The city of Atlanta announced recently it has effectively ended veteran homelessness, confirmed by the United States Interagency Council on Homelessness, U.S. Department of Housing and Urban Development and the U.S. Department of Veterans Affairs.
In 2014, Mayor Kasim Reed joined other mayors across the country in accepting President Obama’s challenge to end veteran homelessness by 2015. Since that time, Partners for HOME and the providers of the Atlanta Continuum of Care in partnership with HUD, the VA and the Atlanta Housing Authority, have created a coordinated system to identify, assess, connect and permanently house veterans experiencing homelessness. To date, the CoC has placed 1,859 veterans experiencing homelessness into permanent housing.
The city of Atlanta is one of only two municipalities in the state of Georgia that has met the federal benchmarks and criteria for creating an effective end to homelessness for veterans. Meeting the criteria for each benchmark, set by USICH, means Atlanta has created a system and capacity to quickly identify and house veterans experiencing homelessness.
Earlier this year, Mayor Reed announced that the Atlanta City Council voted to authorize Invest Atlanta to issue a $26 million Homeless Opportunity Bond to be matched by a $25 million philanthropic donation from the United Way of Greater Atlanta, for a $50 million total initiative to make homelessness rare, brief and non-recurring in the City of Atlanta. The Atlanta City Council also authorized the adoption of ClearPath – Partners for HOME’s five-year strategic plan focused on permanent housing placements for all individuals experiencing homelessness.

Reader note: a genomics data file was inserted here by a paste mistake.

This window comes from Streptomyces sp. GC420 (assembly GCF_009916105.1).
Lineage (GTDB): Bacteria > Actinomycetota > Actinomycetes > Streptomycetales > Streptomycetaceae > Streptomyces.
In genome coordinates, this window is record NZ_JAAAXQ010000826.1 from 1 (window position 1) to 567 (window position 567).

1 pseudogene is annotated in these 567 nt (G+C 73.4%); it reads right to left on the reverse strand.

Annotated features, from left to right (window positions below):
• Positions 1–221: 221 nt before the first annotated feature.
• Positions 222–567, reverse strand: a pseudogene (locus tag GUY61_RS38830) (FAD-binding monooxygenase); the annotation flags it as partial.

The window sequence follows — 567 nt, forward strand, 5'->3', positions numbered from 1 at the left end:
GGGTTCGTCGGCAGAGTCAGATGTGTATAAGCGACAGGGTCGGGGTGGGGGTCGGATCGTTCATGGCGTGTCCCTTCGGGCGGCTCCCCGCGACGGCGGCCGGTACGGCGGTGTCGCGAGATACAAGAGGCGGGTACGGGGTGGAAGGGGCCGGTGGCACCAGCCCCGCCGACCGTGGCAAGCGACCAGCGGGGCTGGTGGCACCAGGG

The CoC conducted its annual point-in-time count in January 2017. Unlike other cities around the country experiencing spikes in homelessness, Atlanta continues to experience declines in overall homelessness. Overall homelessness is down 21 percent since 2015. Since 2013, the CoC has seen a 61 percent decrease in the total number of chronically homeless individuals, a 52 percent decrease in unsheltered homeless individuals and a 62 percent decrease in the number of homeless veterans in Atlanta, according to the Regional Commission on Homelessness.
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